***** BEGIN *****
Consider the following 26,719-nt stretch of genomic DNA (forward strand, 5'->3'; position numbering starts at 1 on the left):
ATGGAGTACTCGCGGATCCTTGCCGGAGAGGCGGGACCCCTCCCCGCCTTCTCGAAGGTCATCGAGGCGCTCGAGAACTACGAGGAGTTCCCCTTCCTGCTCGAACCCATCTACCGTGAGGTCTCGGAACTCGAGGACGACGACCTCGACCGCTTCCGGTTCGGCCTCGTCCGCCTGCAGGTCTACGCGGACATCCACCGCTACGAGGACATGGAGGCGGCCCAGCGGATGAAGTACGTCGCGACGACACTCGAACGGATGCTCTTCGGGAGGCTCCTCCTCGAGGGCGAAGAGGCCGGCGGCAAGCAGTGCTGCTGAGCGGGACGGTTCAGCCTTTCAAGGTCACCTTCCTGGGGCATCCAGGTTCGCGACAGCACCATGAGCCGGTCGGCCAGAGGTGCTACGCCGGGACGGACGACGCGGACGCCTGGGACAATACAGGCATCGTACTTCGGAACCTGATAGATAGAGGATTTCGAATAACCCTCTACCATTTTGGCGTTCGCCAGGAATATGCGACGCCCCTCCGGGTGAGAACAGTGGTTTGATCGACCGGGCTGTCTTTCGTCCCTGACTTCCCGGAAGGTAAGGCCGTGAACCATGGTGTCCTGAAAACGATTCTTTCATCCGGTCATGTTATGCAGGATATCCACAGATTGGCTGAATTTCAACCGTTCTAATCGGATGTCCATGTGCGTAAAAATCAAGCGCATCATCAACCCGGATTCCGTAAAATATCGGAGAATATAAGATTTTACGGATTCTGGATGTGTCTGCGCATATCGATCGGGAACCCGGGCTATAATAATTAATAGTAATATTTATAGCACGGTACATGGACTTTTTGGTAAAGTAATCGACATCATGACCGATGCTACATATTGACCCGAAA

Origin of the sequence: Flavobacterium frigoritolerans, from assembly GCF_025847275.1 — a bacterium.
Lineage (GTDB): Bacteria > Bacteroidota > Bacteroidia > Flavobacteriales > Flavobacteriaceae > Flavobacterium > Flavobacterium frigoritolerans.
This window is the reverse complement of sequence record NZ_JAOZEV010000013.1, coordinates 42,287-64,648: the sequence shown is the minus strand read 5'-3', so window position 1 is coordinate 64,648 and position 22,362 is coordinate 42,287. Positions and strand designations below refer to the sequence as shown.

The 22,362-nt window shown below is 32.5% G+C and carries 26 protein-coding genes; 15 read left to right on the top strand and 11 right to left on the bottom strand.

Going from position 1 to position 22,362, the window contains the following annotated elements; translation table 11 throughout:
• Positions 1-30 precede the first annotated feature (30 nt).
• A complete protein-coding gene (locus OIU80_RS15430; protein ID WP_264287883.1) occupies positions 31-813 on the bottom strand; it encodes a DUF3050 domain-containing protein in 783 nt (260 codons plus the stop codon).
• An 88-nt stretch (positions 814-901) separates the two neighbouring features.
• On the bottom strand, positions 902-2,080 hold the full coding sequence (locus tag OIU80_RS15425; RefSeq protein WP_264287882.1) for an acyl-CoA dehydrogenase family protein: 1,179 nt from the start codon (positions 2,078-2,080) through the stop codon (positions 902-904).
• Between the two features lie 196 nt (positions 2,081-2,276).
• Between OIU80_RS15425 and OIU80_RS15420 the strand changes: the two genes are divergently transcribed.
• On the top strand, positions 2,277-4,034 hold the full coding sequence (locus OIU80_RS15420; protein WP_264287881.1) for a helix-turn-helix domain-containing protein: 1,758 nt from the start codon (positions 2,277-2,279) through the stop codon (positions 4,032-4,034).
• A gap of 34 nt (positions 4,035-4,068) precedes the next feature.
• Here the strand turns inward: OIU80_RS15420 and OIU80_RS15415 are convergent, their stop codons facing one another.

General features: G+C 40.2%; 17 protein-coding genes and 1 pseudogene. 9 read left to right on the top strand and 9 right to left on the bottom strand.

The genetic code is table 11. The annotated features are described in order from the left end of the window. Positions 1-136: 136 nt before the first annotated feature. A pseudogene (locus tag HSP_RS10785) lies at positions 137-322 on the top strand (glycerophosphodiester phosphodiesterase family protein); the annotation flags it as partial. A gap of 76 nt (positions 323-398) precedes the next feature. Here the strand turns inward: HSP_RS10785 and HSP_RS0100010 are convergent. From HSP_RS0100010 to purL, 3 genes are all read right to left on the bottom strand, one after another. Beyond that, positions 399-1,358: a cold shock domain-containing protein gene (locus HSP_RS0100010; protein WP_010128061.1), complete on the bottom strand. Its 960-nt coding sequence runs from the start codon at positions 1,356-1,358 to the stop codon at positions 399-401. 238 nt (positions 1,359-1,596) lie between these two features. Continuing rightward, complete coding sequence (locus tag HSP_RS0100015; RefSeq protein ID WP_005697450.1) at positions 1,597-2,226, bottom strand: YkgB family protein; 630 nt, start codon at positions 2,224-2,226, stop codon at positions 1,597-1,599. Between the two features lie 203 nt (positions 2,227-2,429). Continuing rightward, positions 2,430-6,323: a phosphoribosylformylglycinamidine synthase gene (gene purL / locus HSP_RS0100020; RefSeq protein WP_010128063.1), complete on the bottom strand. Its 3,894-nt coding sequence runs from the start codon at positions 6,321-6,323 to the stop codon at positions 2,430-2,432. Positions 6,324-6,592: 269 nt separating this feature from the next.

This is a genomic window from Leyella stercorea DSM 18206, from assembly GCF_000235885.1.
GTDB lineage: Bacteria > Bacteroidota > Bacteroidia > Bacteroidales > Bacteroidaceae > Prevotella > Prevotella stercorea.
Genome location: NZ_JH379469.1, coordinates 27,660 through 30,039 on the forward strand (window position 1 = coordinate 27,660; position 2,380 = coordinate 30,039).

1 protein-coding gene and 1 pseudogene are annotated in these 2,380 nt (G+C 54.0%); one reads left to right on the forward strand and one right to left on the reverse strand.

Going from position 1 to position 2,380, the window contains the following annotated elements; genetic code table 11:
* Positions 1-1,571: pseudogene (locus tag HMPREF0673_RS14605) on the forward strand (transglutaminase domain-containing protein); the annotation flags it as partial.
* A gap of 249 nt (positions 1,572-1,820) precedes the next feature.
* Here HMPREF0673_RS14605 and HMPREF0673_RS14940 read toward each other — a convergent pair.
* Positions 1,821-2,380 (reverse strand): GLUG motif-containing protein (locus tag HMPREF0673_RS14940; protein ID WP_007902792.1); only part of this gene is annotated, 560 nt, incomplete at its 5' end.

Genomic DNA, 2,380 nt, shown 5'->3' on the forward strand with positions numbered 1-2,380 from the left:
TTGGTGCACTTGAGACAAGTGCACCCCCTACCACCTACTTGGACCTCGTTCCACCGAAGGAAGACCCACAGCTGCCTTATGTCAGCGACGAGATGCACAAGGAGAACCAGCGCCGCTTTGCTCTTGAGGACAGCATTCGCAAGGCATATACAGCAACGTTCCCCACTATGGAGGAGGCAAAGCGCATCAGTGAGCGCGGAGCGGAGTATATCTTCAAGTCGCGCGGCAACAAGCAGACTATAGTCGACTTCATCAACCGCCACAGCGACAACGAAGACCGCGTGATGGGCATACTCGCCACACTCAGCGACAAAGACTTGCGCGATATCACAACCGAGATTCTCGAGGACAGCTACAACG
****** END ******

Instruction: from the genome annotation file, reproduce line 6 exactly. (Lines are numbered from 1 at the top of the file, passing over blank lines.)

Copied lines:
The 22,362-nt window shown below is 32.5% G+C and carries 26 protein-coding genes; 15 read left to right on the top strand and 11 right to left on the bottom strand.